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Anthony Gaughan on Judge Kavanaugh and Originalism
Michael Ramsey

At The Faculty Lounge, Anthony Gaughan: A Window into Brett Kavanaugh’s Judicial Philosophy (discussing this roundtable discussion from 2011 published in the George Washington Law Review).  From the core of the post:

To a striking degree, Judge Kavanaugh’s 2011 remarks suggest that his judicial philosophy most closely resembles that of the late Justice Antonin Scalia, a frequent ally of Justice Thomas.

Although the roundtable’s topic was the importance of history in judicial interpretation, Judge Kavanaugh took a contrarian view, indicating that he does not think historical context is all that helpful to judges. During the dialogue, he pointed out that the framers were not “all of one mind” and in fact had “wildly different views.” As an example of the diverse viewpoints expressed at the Constitutional Convention, Kavanaugh noted the stark contrast between how Alexander Hamilton of New York and George Mason of Virginia viewed the proper role of the federal government.

According to Kavanaugh, the framers’ diverse and often conflicting opinions should make judges skeptical of historical evidence, even in the case of a document as renowned and influential as the Federalist Papers. As the judge explained during the roundtable:

“The point being, be careful about even The Federalist . . . point of view. That’s not the authoritative interpretation of the [Constitution’s] words. You’ve [also] got to be careful about some of the ratification debates. You’ve got to be careful about different people at the Convention itself. They had different views.”

As an aside, compare this view to the claim, discussed in a post earlier this week, that originalists must think the framers all agreed on everything.

More from Professor Gaughan:

Under Judge Kavanaugh’s approach, history has value only if it helps judges “figure out what the words meant.” But since almost every word in the Constitution resulted from some sort of compromise, history ultimately offers very little of value to judges according to Kavanaugh. But that conclusion did not trouble him at all. History, he maintained, isn't really all that necessary in any case because “the words actually tell us a lot more than we often assume. . . [T]hey’re not so complicated. It’s not mystifying to actually read this and get some meaning out of it.”

Above all, Judge Kavanaugh made clear the tremendous interpretive importance he places on the Constitution’s text:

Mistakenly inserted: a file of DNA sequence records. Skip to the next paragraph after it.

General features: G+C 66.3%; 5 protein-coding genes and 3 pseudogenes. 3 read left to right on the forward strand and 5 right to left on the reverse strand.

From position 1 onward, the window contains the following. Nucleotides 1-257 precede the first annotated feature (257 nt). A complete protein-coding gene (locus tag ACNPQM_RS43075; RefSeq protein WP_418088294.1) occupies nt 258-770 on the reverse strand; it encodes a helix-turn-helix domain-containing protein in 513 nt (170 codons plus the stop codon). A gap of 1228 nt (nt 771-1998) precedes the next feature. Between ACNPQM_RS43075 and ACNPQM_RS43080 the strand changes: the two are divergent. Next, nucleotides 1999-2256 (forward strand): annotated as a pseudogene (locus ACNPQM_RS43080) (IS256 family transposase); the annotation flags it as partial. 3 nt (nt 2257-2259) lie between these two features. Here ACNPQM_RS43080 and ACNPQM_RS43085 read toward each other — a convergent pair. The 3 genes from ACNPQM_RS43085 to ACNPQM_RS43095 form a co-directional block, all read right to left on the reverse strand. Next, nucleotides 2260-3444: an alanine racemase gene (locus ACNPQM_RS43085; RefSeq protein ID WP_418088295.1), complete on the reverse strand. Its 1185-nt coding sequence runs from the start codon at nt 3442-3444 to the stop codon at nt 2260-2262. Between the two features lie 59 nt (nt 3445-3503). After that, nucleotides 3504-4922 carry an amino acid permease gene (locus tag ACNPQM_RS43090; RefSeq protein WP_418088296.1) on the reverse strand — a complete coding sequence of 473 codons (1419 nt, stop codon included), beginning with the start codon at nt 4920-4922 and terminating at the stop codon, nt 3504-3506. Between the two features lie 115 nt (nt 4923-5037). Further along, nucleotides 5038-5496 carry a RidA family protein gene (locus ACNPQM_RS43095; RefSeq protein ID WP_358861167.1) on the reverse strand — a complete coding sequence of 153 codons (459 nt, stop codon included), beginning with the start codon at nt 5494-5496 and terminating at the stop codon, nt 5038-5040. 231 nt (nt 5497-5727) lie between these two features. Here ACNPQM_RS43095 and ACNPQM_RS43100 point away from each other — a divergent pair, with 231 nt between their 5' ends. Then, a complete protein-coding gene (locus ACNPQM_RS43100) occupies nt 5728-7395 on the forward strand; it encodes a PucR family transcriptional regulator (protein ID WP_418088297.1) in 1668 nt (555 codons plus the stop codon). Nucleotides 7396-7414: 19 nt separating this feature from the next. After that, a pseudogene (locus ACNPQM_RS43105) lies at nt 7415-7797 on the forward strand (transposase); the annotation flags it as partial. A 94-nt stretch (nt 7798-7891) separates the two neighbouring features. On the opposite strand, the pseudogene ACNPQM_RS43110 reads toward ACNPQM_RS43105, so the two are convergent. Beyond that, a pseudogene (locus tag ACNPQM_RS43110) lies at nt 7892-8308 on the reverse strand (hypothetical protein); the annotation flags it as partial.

“The text of the document is not just something that we’re supposed to look at just for interest. It’s law. It is binding law. It says in Article VI it’s the supreme law of the land, and it is binding on us. Those words in the document are binding on us in all three branches of the federal government, not just as judges, unless it’s amended.”

And further:

To the extent that the 2011 roundtable provides a window into his thinking, Judge Kavanaugh’s judicial philosophy bears all the hallmarks of Antonin Scalia’s judicial philosophy.

As Justice Scalia famously declared, “The text is the law.” Both an originalist and a textualist, Scalia insisted that courts should resolve constitutional disputes by ascertaining the original public meaning of the Constitutional text. Likewise, in statutory cases, he maintained that the courts should stick to the text and reject the use of legislative history, which he derided as the “last hope of lost interpretive causes, that St. Jude of the hagiology of statutory construction.” For example, in a 2007 case he rebuked the majority’s reliance on legislative history and announced in his dissent that “today’s decision is nothing other than the elevation of judge-supposed legislative intent over clear statutory text.”

Kavanaugh’s 2011 remarks embrace Scalia’s interpretive approach and apply it to the Constitution’s text. Accordingly, to the extent the roundtable discussion reflects Kavanaugh’s current views, it seems likely he will build a Supreme Court voting record every bit as conservative as that of Justice Scalia, which in turn would position Kavanaugh much closer to Justice Thomas than to Chief Justice Roberts. 

Replacing Kennedy with a Scalia-type justice will produce a seismic change in the Court’s center of gravity on social issues. Justice Kennedy provided a reliably conservative vote on economic and regulatory issues, but he sided with the liberal wing on abortionsame sex marriagejuvenile sentencing, and the death penalty, using reasoning and sources that went far beyond the Constitution’s text. Kavanaugh’s laser-like focus on constitutional wording will likely place in jeopardy all of the 5-4 decisions in which Kennedy sided with the liberals. 

Although I generally agree with the analysis, I think it may overstate the Scalia/Kavanaugh rejection of history.  Scalia used history quite a lot.  What Scalia objected to (and what I suspect Judge Kavanaugh objects to) is appealing to history to speculate about the Framers' intentions (described in an abstract and malleable way), as opposed to appealing to history to resolve the meaning of ambiguous words and phrases in the Constitution.